Economy Faces a Jolt as Benefit Checks Run Out (NYT)
Close to $2 of every $10 that went into Americans’ wallets last year were payments like jobless benefits, food stamps, Social Security and disability, according to an analysis by Moody’s Analytics. In states hit hard by the downturn, like Arizona, Florida, Michigan and Ohio, residents derived even more of their income from the government. By the end of this year, however, many of those dollars are going to disappear, with the expiration of extended benefits intended to help people cope with the lingering effects of the recession. Moody’s Analytics estimates $37 billion will be drained from the nation’s pocketbooks this year.

Wall St. Banks Expected to Post Weak 2nd-Quarter Results (NYT)
Bank of America, Citigroup, Goldman Sachs and Morgan Stanley are expected to report similar news. After helping prop up Wall Street during the financial crisis, core trading revenue is projected to drop, on average, by as much as 25 percent from the first quarter, according to Credit Suisse research. That will put further pressure on the banks’ growth prospects, which are already strained by stagnant loan growth and more stringent regulation. It is also prompting nearly every major Wall Street firm to contemplate another round of layoffs amid growing concerns that at least part of the weak results are permanent.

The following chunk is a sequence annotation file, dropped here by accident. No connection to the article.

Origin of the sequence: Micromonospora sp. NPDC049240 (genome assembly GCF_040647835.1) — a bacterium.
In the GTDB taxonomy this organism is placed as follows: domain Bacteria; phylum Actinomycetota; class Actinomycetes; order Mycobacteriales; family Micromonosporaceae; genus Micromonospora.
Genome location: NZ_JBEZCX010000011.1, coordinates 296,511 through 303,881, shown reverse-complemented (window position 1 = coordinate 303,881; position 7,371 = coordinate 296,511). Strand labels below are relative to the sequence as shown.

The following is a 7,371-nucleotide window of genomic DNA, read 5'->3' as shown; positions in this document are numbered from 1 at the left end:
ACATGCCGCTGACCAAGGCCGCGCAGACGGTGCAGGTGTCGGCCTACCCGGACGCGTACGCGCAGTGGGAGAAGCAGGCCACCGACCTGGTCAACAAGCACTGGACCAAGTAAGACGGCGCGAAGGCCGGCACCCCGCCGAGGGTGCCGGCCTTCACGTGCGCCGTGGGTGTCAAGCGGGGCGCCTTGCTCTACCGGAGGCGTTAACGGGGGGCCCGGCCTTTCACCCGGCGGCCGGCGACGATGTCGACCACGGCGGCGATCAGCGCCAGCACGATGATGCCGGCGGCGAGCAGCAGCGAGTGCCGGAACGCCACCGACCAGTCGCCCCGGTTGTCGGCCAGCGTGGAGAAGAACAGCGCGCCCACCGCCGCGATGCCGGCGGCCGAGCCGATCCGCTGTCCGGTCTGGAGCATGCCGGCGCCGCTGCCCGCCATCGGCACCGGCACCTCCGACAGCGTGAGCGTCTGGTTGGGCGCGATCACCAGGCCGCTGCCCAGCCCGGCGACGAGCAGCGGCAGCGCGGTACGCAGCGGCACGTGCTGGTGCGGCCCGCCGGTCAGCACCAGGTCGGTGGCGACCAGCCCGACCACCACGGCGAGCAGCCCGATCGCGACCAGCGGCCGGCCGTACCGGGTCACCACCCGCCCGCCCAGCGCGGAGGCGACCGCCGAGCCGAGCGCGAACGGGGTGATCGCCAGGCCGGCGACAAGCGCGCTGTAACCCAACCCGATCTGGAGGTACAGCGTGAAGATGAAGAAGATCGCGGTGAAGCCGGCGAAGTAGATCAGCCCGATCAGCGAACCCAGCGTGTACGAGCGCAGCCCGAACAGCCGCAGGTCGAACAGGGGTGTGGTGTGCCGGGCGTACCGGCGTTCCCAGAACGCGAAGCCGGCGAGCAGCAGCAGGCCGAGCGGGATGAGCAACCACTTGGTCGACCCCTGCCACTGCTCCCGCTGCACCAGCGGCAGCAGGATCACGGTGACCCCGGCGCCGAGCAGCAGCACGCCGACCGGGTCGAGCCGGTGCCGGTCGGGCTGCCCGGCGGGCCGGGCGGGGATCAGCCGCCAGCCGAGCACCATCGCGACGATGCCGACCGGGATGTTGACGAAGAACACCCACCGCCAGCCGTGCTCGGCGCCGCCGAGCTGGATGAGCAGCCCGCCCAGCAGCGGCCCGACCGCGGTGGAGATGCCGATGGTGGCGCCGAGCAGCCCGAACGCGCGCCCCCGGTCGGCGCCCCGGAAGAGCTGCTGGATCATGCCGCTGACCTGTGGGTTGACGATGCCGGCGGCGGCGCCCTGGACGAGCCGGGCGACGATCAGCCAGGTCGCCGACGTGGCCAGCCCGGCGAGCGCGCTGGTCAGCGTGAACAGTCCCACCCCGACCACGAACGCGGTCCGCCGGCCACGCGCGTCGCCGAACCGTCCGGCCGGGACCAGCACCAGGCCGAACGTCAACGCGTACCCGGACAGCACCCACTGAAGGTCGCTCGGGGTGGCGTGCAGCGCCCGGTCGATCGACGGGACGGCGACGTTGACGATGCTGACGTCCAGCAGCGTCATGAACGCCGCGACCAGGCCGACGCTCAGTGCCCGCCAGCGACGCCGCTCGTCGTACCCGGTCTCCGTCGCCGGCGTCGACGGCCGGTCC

McKinsey concedes Galleon case ‘embarrassing’ (FT)
Clients had been very supportive, Dominic Barton, McKinsey’s global managing director, said in his fullest public comments on the affair, pledging to make the organisation stronger. “I feel like some turpentine was thrown on the hood of the car,” Mr Barton told the Financial Times when asked about the state of a brand that has stood for trusted high-level advice and strict client confidentiality. “I wish I could say it changed next week or in six months … I really think it will be in the 10 to 20 year time frame we’ll know.”

AIG Joins Citigroup, GM in Deferred Tax Asset ‘Hall of Fame’ (Bloomberg)
American International Group Inc. (AIG), Citigroup Inc. (C) and General Motors Co. (GM), once the largest insurer, bank and automaker, hold a new distinction after losses forced them to take bailouts. The firms accumulated some of the biggest deferred tax assets that may lower obligations to the government that rescued them. Losses at New York-based AIG and its subsidiaries helped rack up more than $25 billion in the assets.

Longmont Chili's Mistakenly Serves 3 Children Tequila On July 4th (HuffPo)
Bruenning isn't sure her children became intoxicated, though her 8-year-old passed out at the park during the fireworks show and her 6-year-old seemed "extra wild."